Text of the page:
Water Is Peterborough's Greatest Economic Opportunity In Decades

In times of economic turmoil, the tendency is often to look for ways to entrench and wait out the storm. However, this belies the fact that in tumultuous times great opportunities often emerge. Joseph Schumpeter, the late Harvard economist, claimed that times like these possess forces for "creative destruction." It is from the "creative" nature of economic change that opportunities arise. One such opportunity for the future of the Peterborough-area economy is emerging.

There is no doubt that the public sector has targeted water as a primary infrastructure and public health challenge. Over the past decade, the emphasis has changed from supplying water (e.g., transmitting large quantities of water) to one of water quality. Water quality is emerging as the fastest growing global issue of our time. 

Fortunately, it is in the area of water quality that the region has existing expertise. The recent Ontario Speech from the Throne (March 8, 2010) spoke directly to developing "clean-water" organizations in the private and public sectors. This is clear recognition of water as a public policy challenge and the growth that will be supported through public funding.

In 2010, the GPAEDC and Greater Peterborough Innovation Cluster released a major study that mapped and analyzed the energy and water sectors in the area. In the water field, there are fourteen active and five interested Peterborough-area firms in the water supply chain. It is a good sign that all segments of the supply chain are currently populated by Peterborough-area firms. 

Photo: Evan HoltIn addition to private sector firms, the water related research Fleming College (the Centre for Alternative Wastewater Treatment) and Trent University (the Trent Water Quality Centre) make the sector in our region that much stronger. 

All indications are that Peterborough could—should it act quickly and in a concerted way—become a global centre in the field. The challenge comes not from just growing locally, or attracting those from outside, but from combining existing technologies and expertise to better position it for future growth.

Thankfully we are not beginning from scratch. Along with existing businesses in the field, there is a high level of academic involvement in research centres and programs being offered at Trent University (10 centres/programs) and Fleming College (10 centres/programs) that are related to water. 

In each centre and program has faculty, research and students attached to them.  They represent a very significant resource—particularly human—in the field.  Combining these centres and programs with the private-sector activity that has been identified reveals a strong foundation upon which to build a comprehensive water cluster in the region.

As much as the analysis of the private- and public-sector strengths that exist in the area's water sector, it is clear that it is made up of several successful, but rather isolated elements—there are few interconnections across the sector. With the considerable technological capacities, and high-level expertise, and a growing market, it is apparent that the region's water sector is less than the sum of its parts. That is, it is possible for the region to take a stronger position in the water sector if it were able to better utilize its existing technologies and expertise. 

To shift the situation to one where the whole is greater than the sum of its parts, the water sector resources available in the region must be combined in such a way to improve its overall productivity and innovativeness to better position it to grow in this burgeoning, national and international market.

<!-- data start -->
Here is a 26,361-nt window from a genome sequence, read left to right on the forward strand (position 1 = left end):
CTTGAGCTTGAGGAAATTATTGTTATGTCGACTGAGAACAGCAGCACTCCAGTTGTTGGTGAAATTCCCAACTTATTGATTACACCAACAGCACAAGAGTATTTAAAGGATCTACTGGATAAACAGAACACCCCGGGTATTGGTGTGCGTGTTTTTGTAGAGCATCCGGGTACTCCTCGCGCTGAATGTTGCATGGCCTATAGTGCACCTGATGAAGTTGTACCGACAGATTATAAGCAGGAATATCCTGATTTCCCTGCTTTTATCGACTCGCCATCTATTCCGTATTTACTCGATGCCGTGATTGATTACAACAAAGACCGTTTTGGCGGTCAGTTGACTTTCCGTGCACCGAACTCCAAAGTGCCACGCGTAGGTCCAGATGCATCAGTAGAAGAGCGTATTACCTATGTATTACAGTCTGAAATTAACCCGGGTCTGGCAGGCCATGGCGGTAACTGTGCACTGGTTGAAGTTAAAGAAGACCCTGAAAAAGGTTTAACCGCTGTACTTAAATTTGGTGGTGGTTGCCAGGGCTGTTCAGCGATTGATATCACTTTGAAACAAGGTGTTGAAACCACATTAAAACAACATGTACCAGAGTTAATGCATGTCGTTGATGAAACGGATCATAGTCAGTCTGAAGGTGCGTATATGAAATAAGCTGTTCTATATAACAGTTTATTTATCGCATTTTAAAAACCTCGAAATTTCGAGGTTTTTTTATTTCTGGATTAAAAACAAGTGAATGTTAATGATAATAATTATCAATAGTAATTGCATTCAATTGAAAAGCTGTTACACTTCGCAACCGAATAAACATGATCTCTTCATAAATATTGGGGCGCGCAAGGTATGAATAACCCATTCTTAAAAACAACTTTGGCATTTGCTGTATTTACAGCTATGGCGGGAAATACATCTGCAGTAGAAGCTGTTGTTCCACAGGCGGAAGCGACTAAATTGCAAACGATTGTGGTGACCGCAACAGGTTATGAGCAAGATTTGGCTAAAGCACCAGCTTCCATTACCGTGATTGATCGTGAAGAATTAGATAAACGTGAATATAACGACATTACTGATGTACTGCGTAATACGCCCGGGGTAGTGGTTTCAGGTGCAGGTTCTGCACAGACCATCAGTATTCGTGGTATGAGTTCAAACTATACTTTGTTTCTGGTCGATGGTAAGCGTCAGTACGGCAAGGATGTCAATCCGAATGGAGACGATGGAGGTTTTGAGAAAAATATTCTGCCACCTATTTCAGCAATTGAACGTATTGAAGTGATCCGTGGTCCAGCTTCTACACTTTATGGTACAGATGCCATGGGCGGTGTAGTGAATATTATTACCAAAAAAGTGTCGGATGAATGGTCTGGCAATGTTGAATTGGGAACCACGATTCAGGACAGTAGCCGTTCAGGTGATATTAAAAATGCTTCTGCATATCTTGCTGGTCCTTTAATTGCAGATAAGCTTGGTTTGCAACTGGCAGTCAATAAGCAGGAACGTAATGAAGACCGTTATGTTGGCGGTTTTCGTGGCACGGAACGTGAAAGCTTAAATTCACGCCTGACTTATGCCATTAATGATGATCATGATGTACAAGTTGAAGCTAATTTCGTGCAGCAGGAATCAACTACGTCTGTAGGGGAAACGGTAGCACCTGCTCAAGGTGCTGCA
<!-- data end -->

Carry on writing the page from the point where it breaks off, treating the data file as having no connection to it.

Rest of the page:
The greatest challenge is not in getting skilled people or technologies in place. The challenge is to create an organizational structure that can help the relatively isolated organizations identify and create new collaborations that can strength the region’s place in the national and global water market. In effect, we need to create an organization that can provide the overarching, coordinating services that were once provided by the "umbrella" organization of a multi-divisional corporation. 

When new market opportunities arise, there needs to be an organizational mechanism by which the existing technologies and expertise can be assessed relative to the opportunity. Should the technologies and expertise exist, a new business entity must be created to exploit it. 

In the past, when a large corporation was faced with a new market opportunity, it would pursue it by re-combining its existing expertise and technologies by simply creating a new division. Our current circumstances call for the creation of innovative business partnerships across—not within—organizations (e.g., joint ventures, strategic alliances) that promote growth, jobs, and the creation of wealth in the region.

There is absolutely no doubt that water will be a global issue in the twenty-first century. It will be a thriving international business sector. For Peterborough, taking a key role in that growing sector is an opportunity that we either proactively move on soon or lose to a less well equipped, but more organized community.

Opportunities like this do not present themselves often. We must seize the day.

[Contributed by PtboCanada's Tom Phillips Ph. D. Phillips is Economist & Sustainability Director - Greater Ptbo Innovation Cluster.]

****[UPDATE BY TOM PHILLIPS: Here's Dan Taylor, President & CEO of the Greater Peterborough Innovation Cluster, speaking about the potential for a Water Cluster in the Peterborough Region]

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[photo submitted by Julie, @cupcakeJu]

[Beavermead Park]

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